Citigroup has opened a base in the Spanish seaside city of Malaga specifically to house its investment bank’s junior financiers.
Amid criticism of grueling work in banks, Wall Street institutions are embroiled in a major battle for talent, and the initiative targets that problem.
The US bank selected 27 analysts from more than 3,000 applicants for the two-year program that began this month.
Promising eight-hour workdays and weekends off, the institution wants to distinguish itself from the grueling seven-day-a-week common among young financiers in London and New York.
By installing them in Malaga — a sunny city on the southern coast of Spain, which is far from the biggest financial centers on the planet and where culture and gastronomy are important — Citi is also looking to offer a more attractive lifestyle to financiers. less interested in returning to offices in big cities like London or Manhattan.
However, some rival banks have dismissed the idea as a simple gimmick that could later jeopardize the careers of those who decide to spend their early years working less than half the hours and earning about half the starting salary of their counterparts based in the main offices. from Citi.
“It’s not a gimmick, it’s a reality: the incredible reactions of our people and our competitors confirm that the project is off to a good start,” said Manolo Falcó, global investment banking co-president at Citi.
“We experience high labor turnover like the rest of the industry and lose talent to private equity and technology companies, so we are eager to determine if we can reverse this by offering a better work-life balance. “
The debate over the burnout of young financiers was reignited last year when analysts at Goldman Sachs aired a presentation detailing brutal working hours and making allegations of workplace abuse. Similar complaints were heard in the legal and consulting sectors.
Banks responded by raising the salaries of new hires to $100,000 a year or more — plus hefty bonuses — and offering additional benefits like free exercise bikes. However, few of them made a commitment to reduce staff working hours.
This year, the growth in transactions fueled by soaring stock markets and the era of cheap money came to an end, amid rising inflation and deepening fears of a recession. Banks, including Goldman Sachs, are planning layoffs.
“Sector revenues have dropped significantly and that will obviously have an effect,” Falcó said. “It doesn’t surprise me that some people are starting to send these kinds of messages. We’re monitoring the situation for now, but we’re hiring more junior staff than ever before, and we remain committed to providing them with long-term careers.”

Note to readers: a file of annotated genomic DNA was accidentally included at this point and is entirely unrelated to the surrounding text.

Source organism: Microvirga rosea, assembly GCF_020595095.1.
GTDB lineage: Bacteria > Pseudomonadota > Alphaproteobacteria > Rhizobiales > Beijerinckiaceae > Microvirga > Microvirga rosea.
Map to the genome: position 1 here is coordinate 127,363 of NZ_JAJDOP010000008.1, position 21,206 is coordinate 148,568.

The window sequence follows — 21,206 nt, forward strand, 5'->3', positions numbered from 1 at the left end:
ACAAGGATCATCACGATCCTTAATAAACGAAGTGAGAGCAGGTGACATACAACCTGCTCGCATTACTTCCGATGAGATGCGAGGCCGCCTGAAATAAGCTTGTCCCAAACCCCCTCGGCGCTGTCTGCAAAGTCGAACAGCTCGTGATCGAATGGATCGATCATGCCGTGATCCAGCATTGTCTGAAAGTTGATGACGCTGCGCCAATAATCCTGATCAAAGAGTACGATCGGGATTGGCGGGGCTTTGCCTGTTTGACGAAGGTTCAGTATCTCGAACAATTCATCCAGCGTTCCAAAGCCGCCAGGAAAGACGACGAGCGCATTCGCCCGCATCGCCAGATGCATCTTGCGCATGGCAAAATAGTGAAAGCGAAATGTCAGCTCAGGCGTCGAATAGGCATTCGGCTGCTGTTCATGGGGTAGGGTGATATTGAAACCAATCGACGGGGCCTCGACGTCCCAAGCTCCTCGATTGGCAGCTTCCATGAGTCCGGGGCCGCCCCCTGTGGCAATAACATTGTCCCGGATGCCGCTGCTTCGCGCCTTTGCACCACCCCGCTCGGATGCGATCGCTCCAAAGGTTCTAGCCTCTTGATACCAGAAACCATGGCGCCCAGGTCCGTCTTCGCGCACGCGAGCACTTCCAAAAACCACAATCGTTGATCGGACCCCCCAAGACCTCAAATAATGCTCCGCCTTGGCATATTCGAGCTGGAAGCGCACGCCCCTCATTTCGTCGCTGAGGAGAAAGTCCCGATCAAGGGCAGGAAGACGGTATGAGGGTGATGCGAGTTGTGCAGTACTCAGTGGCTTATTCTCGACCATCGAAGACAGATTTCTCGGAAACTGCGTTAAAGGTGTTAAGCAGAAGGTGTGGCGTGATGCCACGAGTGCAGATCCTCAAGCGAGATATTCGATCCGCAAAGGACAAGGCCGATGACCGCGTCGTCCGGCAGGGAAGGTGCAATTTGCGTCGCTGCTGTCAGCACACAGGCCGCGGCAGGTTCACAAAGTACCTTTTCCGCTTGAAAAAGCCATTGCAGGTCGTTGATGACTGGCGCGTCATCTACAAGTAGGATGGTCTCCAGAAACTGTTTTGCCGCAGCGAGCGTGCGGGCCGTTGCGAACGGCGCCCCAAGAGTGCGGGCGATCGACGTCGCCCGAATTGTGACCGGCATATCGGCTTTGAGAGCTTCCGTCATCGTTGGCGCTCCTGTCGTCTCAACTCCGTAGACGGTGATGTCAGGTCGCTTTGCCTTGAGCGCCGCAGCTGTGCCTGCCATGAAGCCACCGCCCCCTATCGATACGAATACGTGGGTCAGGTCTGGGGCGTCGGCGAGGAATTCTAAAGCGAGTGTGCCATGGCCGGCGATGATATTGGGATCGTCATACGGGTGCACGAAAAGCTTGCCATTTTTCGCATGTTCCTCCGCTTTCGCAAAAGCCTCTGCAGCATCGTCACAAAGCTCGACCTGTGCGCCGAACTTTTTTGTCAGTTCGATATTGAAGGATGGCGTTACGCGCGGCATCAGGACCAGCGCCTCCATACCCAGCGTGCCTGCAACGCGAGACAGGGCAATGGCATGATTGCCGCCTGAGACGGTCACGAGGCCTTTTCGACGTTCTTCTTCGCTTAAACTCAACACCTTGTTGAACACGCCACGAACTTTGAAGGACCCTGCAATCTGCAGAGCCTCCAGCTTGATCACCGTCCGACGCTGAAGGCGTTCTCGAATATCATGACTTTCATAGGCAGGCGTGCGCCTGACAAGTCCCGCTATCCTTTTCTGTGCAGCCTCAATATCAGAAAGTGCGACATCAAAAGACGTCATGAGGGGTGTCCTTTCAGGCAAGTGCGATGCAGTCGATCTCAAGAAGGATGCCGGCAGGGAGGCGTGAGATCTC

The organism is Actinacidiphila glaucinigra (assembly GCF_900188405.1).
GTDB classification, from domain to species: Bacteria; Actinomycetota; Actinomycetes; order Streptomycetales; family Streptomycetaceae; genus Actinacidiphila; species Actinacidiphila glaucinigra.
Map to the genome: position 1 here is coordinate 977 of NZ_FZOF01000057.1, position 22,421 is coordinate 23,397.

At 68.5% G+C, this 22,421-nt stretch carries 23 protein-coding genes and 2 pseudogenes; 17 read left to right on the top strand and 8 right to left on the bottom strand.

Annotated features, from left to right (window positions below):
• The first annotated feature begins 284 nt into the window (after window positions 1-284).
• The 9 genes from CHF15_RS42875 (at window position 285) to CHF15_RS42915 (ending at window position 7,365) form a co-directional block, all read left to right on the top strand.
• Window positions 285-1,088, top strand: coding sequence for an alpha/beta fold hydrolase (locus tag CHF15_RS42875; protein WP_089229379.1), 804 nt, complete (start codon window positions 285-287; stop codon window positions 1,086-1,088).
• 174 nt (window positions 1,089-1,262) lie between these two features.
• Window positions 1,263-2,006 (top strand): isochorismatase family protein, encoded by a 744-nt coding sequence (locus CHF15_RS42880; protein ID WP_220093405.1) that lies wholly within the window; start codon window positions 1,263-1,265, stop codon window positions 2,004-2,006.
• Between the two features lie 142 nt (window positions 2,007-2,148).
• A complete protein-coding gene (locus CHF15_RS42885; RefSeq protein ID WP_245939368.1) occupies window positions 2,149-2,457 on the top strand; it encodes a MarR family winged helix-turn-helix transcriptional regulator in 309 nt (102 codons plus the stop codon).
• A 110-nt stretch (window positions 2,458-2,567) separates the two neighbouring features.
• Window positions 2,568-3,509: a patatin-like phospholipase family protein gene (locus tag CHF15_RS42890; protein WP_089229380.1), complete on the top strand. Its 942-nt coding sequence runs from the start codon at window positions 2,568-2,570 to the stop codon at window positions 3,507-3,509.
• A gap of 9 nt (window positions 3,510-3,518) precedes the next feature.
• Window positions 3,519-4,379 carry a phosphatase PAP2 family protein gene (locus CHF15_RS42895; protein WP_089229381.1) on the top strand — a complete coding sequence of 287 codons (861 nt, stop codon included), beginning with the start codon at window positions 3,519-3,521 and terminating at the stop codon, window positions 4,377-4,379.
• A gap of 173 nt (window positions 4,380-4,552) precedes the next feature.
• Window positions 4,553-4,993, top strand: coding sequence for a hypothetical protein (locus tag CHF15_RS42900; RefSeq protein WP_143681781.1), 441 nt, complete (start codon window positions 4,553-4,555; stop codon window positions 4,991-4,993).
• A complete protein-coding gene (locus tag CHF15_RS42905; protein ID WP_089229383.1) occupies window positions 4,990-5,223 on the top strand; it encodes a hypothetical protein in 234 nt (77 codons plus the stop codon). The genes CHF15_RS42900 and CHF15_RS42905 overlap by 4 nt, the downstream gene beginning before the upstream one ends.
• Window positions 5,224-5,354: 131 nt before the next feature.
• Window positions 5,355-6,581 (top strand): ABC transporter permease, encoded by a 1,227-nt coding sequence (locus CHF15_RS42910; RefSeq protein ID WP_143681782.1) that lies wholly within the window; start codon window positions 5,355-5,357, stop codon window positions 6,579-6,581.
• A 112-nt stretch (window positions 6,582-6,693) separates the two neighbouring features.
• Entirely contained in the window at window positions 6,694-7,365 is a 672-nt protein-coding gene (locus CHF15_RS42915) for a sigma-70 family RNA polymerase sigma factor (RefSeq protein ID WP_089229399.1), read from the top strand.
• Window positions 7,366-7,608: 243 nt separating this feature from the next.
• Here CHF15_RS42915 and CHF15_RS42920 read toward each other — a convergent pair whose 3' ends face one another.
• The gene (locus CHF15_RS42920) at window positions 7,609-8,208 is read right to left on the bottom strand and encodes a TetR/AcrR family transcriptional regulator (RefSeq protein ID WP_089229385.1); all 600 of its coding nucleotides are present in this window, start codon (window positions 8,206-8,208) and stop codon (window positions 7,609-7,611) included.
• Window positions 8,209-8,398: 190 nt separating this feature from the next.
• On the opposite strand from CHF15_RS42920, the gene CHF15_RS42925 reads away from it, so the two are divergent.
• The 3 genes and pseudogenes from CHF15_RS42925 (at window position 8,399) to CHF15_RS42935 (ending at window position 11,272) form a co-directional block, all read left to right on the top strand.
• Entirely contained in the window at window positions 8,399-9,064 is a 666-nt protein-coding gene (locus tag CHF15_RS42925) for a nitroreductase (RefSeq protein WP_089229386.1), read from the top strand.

Malaga’s 27 banking, capital markets and advisory analysts — nearly all under the age of 25, except one who is 32 — represent a small proportion of Citi’s executive workforce.
The banking, capital markets and consulting divisions have recruited about 160 people in Europe, the Middle East and Africa this year, and about double that number in New York.
“In past crises, the industry made the mistake of drastically reducing the number of people hired at the first rung of their careers, and when the markets recovered, we didn’t have enough people and entire generations were left out,” said María Díaz del Río, director of personnel for the unit in Malaga.
“Sometimes banks burn their analysts, so we want to prove that they can work limited hours and still add value,” she added.
“When they’re working on a merger and acquisition deal, we might ask them to stretch their hours a bit, but we’ll make up for it by giving them more time off. They’ll be relaxed when it comes to handling active transactions, they’ll have more time to think and be creative. “
At the end of the two years, those who perform well will have the opportunity to apply for jobs in New York, London or elsewhere.
“There’s obviously a question about how many of them will opt for a full-time career in investment banking,” Falcó said. “Whoever wants to go all the way will have to leave Malaga one day.”
Translation by Paulo Migliacii